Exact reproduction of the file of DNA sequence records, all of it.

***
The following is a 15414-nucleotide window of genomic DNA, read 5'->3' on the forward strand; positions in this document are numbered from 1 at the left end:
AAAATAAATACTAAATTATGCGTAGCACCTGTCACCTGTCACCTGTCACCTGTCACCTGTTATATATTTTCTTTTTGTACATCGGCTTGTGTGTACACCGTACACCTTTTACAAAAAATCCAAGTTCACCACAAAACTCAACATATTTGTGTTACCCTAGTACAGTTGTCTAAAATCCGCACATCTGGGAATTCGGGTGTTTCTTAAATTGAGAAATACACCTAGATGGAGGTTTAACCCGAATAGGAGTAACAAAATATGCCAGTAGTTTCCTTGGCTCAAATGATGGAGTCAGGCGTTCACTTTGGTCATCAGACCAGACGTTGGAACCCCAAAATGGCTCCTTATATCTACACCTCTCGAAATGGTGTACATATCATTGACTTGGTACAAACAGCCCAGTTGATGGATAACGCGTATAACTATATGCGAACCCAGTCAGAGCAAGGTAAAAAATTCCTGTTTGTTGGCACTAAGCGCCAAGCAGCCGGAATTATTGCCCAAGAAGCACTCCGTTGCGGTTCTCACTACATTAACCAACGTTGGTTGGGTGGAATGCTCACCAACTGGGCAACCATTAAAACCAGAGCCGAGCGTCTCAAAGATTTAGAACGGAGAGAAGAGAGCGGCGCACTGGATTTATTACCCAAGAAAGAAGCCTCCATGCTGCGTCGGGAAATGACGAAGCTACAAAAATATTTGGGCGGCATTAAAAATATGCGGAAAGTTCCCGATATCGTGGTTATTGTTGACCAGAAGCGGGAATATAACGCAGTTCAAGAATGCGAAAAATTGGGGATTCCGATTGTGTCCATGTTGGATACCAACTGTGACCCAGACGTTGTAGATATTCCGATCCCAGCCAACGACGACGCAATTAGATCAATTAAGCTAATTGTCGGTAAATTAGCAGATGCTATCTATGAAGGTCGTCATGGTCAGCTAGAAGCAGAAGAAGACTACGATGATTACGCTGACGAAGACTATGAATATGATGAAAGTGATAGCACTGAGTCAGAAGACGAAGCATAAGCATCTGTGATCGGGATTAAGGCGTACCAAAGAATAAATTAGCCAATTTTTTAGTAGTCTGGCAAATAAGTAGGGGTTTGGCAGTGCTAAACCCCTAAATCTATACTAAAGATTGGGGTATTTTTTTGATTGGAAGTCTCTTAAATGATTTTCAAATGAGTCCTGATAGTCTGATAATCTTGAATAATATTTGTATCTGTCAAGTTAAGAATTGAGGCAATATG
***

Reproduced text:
The following is a 15414-nucleotide window of genomic DNA, read 5'->3' on the forward strand; positions in this document are numbered from 1 at the left end:
AAAATAAATACTAAATTATGCGTAGCACCTGTCACCTGTCACCTGTCACCTGTCACCTGTTATATATTTTCTTTTTGTACATCGGCTTGTGTGTACACCGTACACCTTTTACAAAAAATCCAAGTTCACCACAAAACTCAACATATTTGTGTTACCCTAGTACAGTTGTCTAAAATCCGCACATCTGGGAATTCGGGTGTTTCTTAAATTGAGAAATACACCTAGATGGAGGTTTAACCCGAATAGGAGTAACAAAATATGCCAGTAGTTTCCTTGGCTCAAATGATGGAGTCAGGCGTTCACTTTGGTCATCAGACCAGACGTTGGAACCCCAAAATGGCTCCTTATATCTACACCTCTCGAAATGGTGTACATATCATTGACTTGGTACAAACAGCCCAGTTGATGGATAACGCGTATAACTATATGCGAACCCAGTCAGAGCAAGGTAAAAAATTCCTGTTTGTTGGCACTAAGCGCCAAGCAGCCGGAATTATTGCCCAAGAAGCACTCCGTTGCGGTTCTCACTACATTAACCAACGTTGGTTGGGTGGAATGCTCACCAACTGGGCAACCATTAAAACCAGAGCCGAGCGTCTCAAAGATTTAGAACGGAGAGAAGAGAGCGGCGCACTGGATTTATTACCCAAGAAAGAAGCCTCCATGCTGCGTCGGGAAATGACGAAGCTACAAAAATATTTGGGCGGCATTAAAAATATGCGGAAAGTTCCCGATATCGTGGTTATTGTTGACCAGAAGCGGGAATATAACGCAGTTCAAGAATGCGAAAAATTGGGGATTCCGATTGTGTCCATGTTGGATACCAACTGTGACCCAGACGTTGTAGATATTCCGATCCCAGCCAACGACGACGCAATTAGATCAATTAAGCTAATTGTCGGTAAATTAGCAGATGCTATCTATGAAGGTCGTCATGGTCAGCTAGAAGCAGAAGAAGACTACGATGATTACGCTGACGAAGACTATGAATATGATGAAAGTGATAGCACTGAGTCAGAAGACGAAGCATAAGCATCTGTGATCGGGATTAAGGCGTACCAAAGAATAAATTAGCCAATTTTTTAGTAGTCTGGCAAATAAGTAGGGGTTTGGCAGTGCTAAACCCCTAAATCTATACTAAAGATTGGGGTATTTTTTTGATTGGAAGTCTCTTAAATGATTTTCAAATGAGTCCTGATAGTCTGATAATCTTGAATAATATTTGTATCTGTCAAGTTAAGAATTGAGGCAATATG